This story appears in the Apr/May 2022 issue of Forbes Asia. Subscribe to Forbes Asia
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This story is part of Forbes’ coverage of Korea’s Richest 2022. See the full list here.
South Korea’s first crypto industry billionaires, Song Chi-hyung and Kim Hyoung-nyon, join the list after the value of the company they cofounded rose 21-fold in less than a year. Dunamu, operator of the country’s largest cryptocurrency exchange Upbit, saw its valuation soar to $17 billion after Hybe, which manages K-pop powerhouse BTS, acquired a 2.5% stake for about $400 million in November. The jump catapulted Song, Dunamu’s 43-year-old chairman, and Kim, 46, executive vice president, into the three-comma club with net worths of $3.7 billion and $1.95 billion, respectively.
Hybe, founded by billionaire Bang Si-hyuk (No. 12 with a net worth of $3.3 billion), and Dunamu are joining forces to sell digital photocards of BTS in the form of non-fungible tokens. NFTs, which are digital collectibles authenticated using blockchain technology, have surged in popularity over the past year, with brands and celebrities alike jumping on board. The nascent industry generated $25.5 billion in trades in 2021, 185 times more than the previous four years combined, according to analytics platform DappRadar.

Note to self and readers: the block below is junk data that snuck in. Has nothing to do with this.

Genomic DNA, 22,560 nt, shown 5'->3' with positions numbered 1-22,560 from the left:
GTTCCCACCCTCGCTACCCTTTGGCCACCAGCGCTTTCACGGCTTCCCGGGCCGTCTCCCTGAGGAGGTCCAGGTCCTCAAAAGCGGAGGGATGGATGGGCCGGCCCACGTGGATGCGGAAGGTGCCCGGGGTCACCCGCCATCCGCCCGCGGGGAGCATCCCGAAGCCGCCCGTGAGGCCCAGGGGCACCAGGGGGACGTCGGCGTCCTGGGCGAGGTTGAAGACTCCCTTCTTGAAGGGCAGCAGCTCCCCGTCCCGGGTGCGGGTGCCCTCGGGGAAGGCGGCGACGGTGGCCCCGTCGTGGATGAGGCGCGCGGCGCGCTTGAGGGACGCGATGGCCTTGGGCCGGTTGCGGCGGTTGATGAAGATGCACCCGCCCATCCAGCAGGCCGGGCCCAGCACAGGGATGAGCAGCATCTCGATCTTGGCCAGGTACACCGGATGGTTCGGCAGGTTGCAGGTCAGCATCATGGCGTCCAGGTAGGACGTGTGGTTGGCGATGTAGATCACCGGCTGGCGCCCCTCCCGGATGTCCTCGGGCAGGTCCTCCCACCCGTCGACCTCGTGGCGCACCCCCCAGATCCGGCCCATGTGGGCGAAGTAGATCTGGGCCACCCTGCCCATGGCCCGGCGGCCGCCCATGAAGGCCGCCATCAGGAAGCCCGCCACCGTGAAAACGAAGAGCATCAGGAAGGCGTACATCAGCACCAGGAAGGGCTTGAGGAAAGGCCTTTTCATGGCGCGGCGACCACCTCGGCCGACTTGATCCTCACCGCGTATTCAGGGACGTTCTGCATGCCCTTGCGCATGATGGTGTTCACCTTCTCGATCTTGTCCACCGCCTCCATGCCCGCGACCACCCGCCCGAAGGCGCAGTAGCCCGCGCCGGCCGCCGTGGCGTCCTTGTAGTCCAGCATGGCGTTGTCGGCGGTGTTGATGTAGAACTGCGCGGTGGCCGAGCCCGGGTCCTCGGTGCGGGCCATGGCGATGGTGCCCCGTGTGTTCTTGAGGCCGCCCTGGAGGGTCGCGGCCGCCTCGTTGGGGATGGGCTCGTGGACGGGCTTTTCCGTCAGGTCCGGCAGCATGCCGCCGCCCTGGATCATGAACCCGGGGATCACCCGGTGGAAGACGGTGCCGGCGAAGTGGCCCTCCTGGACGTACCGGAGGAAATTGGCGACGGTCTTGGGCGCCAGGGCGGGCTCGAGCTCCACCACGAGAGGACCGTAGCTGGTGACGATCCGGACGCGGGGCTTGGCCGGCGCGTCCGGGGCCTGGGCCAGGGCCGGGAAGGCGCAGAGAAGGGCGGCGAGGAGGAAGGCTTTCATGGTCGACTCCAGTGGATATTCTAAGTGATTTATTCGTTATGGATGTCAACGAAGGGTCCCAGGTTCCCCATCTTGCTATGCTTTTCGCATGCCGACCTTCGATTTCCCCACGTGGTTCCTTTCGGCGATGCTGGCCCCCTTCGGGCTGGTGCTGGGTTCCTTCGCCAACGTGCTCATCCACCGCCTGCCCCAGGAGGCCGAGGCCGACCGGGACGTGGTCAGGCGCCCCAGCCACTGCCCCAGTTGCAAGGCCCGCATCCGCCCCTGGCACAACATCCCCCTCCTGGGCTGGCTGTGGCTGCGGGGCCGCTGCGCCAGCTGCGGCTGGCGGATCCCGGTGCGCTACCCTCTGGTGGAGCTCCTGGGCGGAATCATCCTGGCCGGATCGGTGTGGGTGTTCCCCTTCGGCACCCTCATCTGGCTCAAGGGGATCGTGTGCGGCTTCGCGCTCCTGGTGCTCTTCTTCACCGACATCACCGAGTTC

Launched in 2012, Dunamu runs both a cryptocurrency and a traditional securities trading platform. Its crypto exchange Upbit is one of four crypto exchanges to survive South Korea’s regulatory crackdown, which shuttered nearly 40 bourses last September for failing to meet new rules that included partnering with a local bank to restrict accounts to users with real names. Upbit processed nearly $6.1 billion in spot trades in digital assets over a 24-hour period as of March 29, the second-highest after global leader Binance, according to tracker CoinGecko.